In cases where the analysis is done at a higher level, or if the offending component is replaced with a used component, additional steps are required. We will discuss this in later chapters using a restoration factor in the analysis. For more details on renewal theory, interested readers can refer to Elsayed  and Leemis . The definition of availability is somewhat flexible and is largely based on what types of downtimes one chooses to consider in the analysis.
As a result, there are a number of different classifications of availability, such as:. Instantaneous or Point Availability,. Instantaneous or point availability is the probability that a system or component will be operational up and running at any random time, t.
This is very similar to the reliability function in that it gives a probability that a system will function at the given time, t. Unlike reliability, the instantaneous availability measure incorporates maintainability information. At any given time, t, the system will be operational if the following conditions are met Elsayed  :. The item functioned properly from to with probability or it functioned properly since the last repair at time u, , with probability:.
With being the renewal density function of the system. Average Uptime Availability or Mean Availability ,. The mean availability is the proportion of time during a mission or time period that the system is available for use. It represents the mean value of the instantaneous availability function over the period 0, T] and is given by:. Steady State Availability,. The steady state availability of the system is the limit of the instantaneous availability function as time approaches infinity or:. In other words, one can think of the steady state availability as a stabilizing point where the system's availability is a constant value.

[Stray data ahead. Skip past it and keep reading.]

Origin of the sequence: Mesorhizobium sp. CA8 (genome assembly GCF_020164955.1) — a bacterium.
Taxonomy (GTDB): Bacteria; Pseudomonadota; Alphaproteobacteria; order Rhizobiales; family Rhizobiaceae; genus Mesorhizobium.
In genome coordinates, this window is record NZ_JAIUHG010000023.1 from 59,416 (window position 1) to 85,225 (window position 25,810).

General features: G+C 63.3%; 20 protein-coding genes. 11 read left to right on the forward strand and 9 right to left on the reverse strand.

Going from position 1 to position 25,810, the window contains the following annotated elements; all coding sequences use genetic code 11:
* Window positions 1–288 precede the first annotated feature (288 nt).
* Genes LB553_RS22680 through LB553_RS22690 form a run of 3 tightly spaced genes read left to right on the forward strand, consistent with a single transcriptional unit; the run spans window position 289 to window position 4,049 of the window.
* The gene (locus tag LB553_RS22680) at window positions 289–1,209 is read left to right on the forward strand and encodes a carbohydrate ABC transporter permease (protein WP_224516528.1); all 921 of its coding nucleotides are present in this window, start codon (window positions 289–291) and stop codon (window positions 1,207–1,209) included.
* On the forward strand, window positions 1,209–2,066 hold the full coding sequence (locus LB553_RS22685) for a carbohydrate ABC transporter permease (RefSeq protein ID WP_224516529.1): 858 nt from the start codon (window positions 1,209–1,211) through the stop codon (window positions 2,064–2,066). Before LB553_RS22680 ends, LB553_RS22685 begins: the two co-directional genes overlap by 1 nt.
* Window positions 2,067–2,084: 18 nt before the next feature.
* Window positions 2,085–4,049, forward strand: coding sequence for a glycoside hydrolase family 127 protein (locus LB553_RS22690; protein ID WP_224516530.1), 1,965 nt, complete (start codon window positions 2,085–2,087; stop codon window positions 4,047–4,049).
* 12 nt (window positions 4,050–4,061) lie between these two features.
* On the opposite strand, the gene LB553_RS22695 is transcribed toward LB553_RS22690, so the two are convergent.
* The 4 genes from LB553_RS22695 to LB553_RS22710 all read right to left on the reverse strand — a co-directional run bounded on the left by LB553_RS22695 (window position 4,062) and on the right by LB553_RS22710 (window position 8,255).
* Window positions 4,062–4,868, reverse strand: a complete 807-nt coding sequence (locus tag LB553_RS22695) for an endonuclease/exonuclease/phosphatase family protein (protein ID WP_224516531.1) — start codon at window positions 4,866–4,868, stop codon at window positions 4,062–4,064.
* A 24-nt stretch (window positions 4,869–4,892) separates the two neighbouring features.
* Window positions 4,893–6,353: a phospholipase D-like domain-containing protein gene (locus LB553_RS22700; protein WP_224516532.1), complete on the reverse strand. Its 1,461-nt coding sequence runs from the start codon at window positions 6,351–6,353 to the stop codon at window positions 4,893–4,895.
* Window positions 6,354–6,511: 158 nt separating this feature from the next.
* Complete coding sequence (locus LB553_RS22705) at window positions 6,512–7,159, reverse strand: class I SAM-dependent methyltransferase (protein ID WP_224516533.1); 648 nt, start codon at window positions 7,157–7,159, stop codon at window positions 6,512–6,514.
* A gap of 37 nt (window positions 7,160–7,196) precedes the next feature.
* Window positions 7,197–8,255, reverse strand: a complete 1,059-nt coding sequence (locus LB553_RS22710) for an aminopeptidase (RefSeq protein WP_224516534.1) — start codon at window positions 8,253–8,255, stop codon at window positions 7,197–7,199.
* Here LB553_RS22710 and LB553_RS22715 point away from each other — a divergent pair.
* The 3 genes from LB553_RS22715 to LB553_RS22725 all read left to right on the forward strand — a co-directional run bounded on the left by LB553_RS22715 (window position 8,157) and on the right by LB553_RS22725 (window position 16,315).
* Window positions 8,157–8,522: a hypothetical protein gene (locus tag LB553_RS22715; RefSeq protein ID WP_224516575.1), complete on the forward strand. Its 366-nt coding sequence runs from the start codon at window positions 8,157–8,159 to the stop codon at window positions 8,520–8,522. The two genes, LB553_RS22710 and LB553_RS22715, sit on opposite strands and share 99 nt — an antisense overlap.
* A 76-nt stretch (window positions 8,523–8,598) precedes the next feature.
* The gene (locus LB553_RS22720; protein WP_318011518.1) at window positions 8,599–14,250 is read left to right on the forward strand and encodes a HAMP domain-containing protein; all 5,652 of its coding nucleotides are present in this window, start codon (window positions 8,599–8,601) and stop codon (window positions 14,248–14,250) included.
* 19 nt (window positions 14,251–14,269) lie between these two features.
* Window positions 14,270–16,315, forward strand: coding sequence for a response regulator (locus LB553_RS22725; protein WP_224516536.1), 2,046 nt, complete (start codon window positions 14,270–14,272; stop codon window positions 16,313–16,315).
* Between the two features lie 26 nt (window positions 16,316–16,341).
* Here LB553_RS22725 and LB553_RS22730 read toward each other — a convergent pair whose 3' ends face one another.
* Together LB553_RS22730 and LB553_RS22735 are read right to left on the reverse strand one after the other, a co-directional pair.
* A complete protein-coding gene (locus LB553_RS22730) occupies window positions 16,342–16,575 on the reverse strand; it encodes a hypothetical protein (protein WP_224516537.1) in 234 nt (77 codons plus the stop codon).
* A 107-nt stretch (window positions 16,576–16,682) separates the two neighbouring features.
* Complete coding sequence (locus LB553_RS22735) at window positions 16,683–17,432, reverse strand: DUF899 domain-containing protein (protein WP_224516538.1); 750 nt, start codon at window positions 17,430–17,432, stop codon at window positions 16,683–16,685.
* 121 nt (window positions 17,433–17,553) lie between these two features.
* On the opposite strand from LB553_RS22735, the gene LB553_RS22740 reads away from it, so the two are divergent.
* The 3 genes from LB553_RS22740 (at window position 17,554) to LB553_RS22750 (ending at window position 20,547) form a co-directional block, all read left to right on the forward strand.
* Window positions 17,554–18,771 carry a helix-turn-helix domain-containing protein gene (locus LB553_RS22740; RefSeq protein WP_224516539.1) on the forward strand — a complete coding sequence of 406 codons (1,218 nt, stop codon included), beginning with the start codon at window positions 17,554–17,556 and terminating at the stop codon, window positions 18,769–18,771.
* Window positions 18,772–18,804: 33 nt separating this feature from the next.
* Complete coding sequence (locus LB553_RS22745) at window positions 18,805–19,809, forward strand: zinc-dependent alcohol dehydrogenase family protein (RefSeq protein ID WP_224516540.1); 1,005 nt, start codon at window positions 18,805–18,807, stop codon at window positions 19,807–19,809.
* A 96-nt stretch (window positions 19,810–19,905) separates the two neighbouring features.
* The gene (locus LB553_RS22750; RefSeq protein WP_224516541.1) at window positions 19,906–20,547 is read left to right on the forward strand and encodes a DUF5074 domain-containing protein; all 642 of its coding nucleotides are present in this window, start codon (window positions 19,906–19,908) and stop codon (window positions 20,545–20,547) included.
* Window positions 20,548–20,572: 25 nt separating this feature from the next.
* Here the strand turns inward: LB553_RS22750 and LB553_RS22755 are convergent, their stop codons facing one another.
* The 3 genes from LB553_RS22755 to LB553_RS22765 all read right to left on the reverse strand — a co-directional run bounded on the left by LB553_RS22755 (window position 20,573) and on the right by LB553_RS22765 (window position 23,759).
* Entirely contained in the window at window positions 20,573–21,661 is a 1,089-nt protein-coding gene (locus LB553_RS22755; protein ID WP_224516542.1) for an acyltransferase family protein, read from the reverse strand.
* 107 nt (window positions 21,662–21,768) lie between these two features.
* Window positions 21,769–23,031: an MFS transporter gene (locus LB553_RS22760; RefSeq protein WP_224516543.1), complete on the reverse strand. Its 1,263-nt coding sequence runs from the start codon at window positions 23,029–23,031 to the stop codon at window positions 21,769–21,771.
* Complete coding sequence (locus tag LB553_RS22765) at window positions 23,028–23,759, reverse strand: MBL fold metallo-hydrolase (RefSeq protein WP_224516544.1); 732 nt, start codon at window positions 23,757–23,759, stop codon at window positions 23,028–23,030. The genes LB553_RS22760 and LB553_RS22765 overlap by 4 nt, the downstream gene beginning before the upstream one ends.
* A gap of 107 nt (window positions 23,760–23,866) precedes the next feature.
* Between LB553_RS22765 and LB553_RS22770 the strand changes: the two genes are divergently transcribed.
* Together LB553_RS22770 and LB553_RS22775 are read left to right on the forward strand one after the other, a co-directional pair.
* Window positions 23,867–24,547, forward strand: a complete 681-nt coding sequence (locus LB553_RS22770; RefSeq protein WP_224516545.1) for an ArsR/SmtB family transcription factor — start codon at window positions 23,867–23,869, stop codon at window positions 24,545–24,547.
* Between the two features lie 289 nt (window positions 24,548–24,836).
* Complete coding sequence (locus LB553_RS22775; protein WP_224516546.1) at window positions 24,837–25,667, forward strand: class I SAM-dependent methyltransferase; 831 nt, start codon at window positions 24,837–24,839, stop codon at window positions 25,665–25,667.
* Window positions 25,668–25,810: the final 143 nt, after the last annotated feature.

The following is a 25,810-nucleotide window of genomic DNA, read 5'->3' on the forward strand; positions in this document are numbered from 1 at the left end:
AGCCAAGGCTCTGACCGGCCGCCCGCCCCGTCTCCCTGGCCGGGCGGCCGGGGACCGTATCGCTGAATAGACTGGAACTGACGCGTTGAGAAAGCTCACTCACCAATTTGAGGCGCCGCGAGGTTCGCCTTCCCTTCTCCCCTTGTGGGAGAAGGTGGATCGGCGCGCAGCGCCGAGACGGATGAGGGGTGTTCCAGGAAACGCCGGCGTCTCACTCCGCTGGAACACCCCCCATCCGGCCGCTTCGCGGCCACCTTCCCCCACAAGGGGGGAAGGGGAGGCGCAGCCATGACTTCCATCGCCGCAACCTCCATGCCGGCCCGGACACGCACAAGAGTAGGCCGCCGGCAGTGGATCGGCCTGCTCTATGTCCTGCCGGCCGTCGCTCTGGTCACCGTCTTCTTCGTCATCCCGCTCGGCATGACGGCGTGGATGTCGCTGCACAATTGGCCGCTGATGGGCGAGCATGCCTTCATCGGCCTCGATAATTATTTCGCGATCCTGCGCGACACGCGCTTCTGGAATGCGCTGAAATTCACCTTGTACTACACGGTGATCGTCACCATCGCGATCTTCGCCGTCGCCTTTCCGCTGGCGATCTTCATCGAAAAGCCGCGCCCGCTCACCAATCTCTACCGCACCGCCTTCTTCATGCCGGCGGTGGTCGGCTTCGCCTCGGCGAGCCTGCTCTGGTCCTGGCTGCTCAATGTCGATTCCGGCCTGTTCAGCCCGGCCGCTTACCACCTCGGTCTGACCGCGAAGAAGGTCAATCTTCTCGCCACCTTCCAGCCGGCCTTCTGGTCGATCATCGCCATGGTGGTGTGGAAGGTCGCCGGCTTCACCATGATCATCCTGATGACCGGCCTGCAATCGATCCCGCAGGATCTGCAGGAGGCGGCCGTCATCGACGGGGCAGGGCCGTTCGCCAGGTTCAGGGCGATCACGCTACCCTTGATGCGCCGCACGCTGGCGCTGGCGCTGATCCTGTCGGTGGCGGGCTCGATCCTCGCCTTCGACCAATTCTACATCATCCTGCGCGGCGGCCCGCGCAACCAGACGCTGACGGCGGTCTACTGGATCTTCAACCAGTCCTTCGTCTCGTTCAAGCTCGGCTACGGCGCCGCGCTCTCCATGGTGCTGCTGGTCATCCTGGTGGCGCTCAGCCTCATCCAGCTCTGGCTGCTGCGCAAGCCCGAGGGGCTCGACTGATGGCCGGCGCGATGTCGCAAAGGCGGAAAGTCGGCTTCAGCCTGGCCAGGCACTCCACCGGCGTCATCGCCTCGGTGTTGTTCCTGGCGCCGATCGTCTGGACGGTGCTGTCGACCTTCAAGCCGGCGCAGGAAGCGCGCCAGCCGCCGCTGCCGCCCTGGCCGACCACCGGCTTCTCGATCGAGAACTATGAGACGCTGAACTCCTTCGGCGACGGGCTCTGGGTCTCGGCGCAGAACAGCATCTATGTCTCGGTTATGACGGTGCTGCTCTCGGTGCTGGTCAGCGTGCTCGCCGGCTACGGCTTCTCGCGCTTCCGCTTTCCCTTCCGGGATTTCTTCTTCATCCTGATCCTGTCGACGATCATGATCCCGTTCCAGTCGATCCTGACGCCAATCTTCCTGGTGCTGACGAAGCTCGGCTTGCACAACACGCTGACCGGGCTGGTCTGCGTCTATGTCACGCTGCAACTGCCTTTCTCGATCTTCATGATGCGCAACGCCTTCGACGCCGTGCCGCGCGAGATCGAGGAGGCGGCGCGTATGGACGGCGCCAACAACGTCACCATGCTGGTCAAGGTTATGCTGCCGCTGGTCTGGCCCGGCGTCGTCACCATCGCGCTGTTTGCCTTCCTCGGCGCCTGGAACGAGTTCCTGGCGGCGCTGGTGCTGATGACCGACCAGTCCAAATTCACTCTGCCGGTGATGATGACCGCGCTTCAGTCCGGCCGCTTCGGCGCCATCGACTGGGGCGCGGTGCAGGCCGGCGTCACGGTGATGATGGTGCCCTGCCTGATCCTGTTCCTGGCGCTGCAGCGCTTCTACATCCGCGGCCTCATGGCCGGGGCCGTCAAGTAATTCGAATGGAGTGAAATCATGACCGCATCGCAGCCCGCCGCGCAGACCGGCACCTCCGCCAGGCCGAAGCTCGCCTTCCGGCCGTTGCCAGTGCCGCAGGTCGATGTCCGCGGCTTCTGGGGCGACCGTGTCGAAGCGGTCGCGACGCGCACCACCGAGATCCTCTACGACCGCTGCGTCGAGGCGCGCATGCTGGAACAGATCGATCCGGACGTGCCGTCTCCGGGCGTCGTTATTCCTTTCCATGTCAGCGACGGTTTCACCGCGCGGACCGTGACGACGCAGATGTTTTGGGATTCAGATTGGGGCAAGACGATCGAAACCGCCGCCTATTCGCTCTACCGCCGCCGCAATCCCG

However, one has to be very careful in using the steady state availability as the sole metric for some systems, especially systems that do not need regular maintenance. A large scale system with repeated repairs, such as a car, will reach a point where it is almost certain that something will break and need repair once a month. However, this state may not be reached until, say, , miles. Obviously, if I am an operator of rental vehicles and I only keep the vehicles until they reach 50, miles, then this value would not be of any use to me. Similarly, if I am an auto maker and only warrant the vehicles to miles, is knowing the steady state value useful?
Inherent Availability,. Inherent availability is the steady state availability when considering only the corrective downtime of the system. This gets slightly more complicated for a system. To do this, one needs to look at the mean time between failures, or , and compute this as follows:.
Generalized renewal process for repairable systems based on f..|INIS
First, the failure mechanism of one component may depend on other components when considering component failure dependence. Second, imperfect repair actions can have accumulated effects on the repaired components and these accumulated effects are difficult to measure. In this paper, we propose a parametric statistical model to capture the failure dependence information with general component repair actions.